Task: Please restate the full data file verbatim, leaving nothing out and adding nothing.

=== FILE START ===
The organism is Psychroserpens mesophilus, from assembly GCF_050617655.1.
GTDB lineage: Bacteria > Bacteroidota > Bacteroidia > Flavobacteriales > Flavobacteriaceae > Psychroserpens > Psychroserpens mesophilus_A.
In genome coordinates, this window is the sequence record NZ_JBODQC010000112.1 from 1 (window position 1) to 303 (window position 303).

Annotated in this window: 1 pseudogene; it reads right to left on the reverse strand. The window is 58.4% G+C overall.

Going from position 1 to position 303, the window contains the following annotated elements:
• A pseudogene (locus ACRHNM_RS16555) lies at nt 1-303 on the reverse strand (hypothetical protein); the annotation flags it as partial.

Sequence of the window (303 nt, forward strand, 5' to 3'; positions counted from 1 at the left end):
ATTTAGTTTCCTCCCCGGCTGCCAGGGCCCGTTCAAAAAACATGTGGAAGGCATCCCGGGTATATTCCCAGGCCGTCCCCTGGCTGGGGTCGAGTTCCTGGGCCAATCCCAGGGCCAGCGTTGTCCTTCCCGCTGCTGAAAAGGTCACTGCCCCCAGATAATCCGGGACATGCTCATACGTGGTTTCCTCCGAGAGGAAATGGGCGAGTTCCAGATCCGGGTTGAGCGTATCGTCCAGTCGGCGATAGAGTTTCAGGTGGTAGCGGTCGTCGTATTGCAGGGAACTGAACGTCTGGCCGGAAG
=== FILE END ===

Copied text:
The organism is Psychroserpens mesophilus, from assembly GCF_050617655.1.
GTDB lineage: Bacteria > Bacteroidota > Bacteroidia > Flavobacteriales > Flavobacteriaceae > Psychroserpens > Psychroserpens mesophilus_A.
In genome coordinates, this window is the sequence record NZ_JBODQC010000112.1 from 1 (window position 1) to 303 (window position 303).

Annotated in this window: 1 pseudogene; it reads right to left on the reverse strand. The window is 58.4% G+C overall.

Going from position 1 to position 303, the window contains the following annotated elements:
• A pseudogene (locus ACRHNM_RS16555) lies at nt 1-303 on the reverse strand (hypothetical protein); the annotation flags it as partial.

Sequence of the window (303 nt, forward strand, 5' to 3'; positions counted from 1 at the left end):
ATTTAGTTTCCTCCCCGGCTGCCAGGGCCCGTTCAAAAAACATGTGGAAGGCATCCCGGGTATATTCCCAGGCCGTCCCCTGGCTGGGGTCGAGTTCCTGGGCCAATCCCAGGGCCAGCGTTGTCCTTCCCGCTGCTGAAAAGGTCACTGCCCCCAGATAATCCGGGACATGCTCATACGTGGTTTCCTCCGAGAGGAAATGGGCGAGTTCCAGATCCGGGTTGAGCGTATCGTCCAGTCGGCGATAGAGTTTCAGGTGGTAGCGGTCGTCGTATTGCAGGGAACTGAACGTCTGGCCGGAAG